I think the things that I like about "track" geometry also apply to a lot of modern BMX bikes. Steeper head tubes and bikes that are responsive. I don't want my bike to feel like a slacked out mtb, I want it to be quick and agile. That is something that I have carried over the 3 frames that I have designed, from the Shadow, ERRRRRR I mean Tyler Johnson Frame, to the Sizemore and now to SKYLMT. I have been looking and learning about the advantages of 26, and to be honest the main reason I switched is to run no bb drop. Since I don't like the way neg bb feels on 29ers, the only option I had was 26. I think the sport is heading to 26 and going to stay there. It makes sense in a lot of ways: strength, ability to do tricks easier, more parts available... To me it's not really the wheel-size that makes the riding, it's how the person rides their bike. A bike is a bike.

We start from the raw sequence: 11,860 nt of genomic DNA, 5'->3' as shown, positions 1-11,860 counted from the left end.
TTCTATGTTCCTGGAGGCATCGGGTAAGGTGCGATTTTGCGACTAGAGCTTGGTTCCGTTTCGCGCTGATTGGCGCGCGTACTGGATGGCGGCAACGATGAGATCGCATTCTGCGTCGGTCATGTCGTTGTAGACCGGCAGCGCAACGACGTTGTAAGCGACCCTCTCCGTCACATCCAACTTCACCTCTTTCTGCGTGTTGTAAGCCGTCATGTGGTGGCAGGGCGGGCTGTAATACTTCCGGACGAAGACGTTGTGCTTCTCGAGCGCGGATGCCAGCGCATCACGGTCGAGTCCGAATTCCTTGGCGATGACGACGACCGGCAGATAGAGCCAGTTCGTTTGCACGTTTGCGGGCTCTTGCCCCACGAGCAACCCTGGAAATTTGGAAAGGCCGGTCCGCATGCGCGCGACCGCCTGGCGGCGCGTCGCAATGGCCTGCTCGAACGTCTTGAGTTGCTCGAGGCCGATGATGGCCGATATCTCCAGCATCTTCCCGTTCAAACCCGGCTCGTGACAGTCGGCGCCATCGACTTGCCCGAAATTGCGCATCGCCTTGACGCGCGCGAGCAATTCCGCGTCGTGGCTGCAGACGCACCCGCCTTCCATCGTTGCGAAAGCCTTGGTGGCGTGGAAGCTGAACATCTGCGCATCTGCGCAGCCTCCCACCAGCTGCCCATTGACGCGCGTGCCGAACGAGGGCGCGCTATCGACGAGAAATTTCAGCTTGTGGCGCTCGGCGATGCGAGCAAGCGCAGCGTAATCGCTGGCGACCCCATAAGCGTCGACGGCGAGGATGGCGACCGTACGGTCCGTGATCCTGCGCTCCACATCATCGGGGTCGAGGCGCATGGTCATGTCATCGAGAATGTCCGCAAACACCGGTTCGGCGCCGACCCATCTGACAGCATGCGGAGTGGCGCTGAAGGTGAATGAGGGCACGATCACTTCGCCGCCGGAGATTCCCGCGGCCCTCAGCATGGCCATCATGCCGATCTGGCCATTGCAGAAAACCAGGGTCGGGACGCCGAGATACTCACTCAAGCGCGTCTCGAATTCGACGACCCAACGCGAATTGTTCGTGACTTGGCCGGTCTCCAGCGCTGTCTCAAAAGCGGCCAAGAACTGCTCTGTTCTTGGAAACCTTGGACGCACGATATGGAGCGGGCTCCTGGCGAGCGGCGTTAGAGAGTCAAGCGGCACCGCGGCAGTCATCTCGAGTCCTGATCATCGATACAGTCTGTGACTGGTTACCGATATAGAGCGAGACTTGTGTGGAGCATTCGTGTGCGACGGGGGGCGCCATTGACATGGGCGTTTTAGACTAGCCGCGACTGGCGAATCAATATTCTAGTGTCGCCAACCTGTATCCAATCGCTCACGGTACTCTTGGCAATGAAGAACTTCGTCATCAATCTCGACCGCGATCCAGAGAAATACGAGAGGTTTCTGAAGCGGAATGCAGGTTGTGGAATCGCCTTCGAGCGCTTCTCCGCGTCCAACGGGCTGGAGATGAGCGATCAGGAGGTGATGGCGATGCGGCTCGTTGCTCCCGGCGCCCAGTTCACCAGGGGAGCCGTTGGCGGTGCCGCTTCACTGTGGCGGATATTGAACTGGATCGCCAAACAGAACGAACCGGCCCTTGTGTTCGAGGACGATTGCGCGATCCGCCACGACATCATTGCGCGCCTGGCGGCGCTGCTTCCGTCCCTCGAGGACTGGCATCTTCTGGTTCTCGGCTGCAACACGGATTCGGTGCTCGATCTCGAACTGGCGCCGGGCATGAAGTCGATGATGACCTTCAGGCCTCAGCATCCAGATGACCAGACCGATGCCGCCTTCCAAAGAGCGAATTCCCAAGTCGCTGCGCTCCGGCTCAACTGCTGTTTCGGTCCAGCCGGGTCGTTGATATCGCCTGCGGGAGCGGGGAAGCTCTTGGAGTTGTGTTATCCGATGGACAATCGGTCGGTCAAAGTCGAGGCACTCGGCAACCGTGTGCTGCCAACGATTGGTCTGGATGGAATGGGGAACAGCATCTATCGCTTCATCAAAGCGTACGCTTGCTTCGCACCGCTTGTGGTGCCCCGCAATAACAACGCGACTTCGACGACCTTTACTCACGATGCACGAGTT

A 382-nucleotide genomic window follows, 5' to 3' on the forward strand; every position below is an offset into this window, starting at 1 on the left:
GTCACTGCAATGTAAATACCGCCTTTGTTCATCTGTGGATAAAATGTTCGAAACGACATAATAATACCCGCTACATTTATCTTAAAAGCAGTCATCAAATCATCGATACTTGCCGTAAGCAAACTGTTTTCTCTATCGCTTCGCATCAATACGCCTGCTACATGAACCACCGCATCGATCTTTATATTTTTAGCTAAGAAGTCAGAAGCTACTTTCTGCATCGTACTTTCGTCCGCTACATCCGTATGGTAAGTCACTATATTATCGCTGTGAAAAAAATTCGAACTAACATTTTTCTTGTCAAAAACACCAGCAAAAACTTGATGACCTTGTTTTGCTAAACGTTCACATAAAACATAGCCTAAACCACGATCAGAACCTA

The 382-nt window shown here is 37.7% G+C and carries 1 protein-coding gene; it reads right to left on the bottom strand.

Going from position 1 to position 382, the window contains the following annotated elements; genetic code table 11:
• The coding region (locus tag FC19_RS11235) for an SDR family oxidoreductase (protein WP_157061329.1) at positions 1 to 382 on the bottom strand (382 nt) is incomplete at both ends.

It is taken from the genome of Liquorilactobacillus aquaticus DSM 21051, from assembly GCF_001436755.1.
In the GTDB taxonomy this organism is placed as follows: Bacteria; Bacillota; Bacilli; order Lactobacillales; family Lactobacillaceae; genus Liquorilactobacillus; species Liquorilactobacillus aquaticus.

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TT//
Theres also “rumor” of some bars about to drop from SKYLMT that you helped develop///you were saying something like 4.5” rise with NO CROSSBAR (so fucking psyched on this)// tell us about em; 
TJ//
It's no rumor. The SKYLMT Skyscraper bars, which I designed, should be out in a couple weeks. They are the bars that were on my bike at interbike... They feel great, look so sick, and are tough as nails. Oh, they are also made in the U.S.A. I love the way they make tricks feel, and also the way the make my bike look like a weird chopper/dirtbike combo. haha
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TT//
When will we get to see a flick of you shredding this thing?
TJ//
Filming for my SKYLMT edit has begun. Just tough as it's becoming the rainy time here in Seattle, and I didn't want to film for SKYLMT on any other bike than my SKYLMT. Next couple of months you should see
it.

TT//
This might be a hard question to answer, being that you just built your SKYLMT up, but is the switch to 26 going to be something permanent? 
TJ//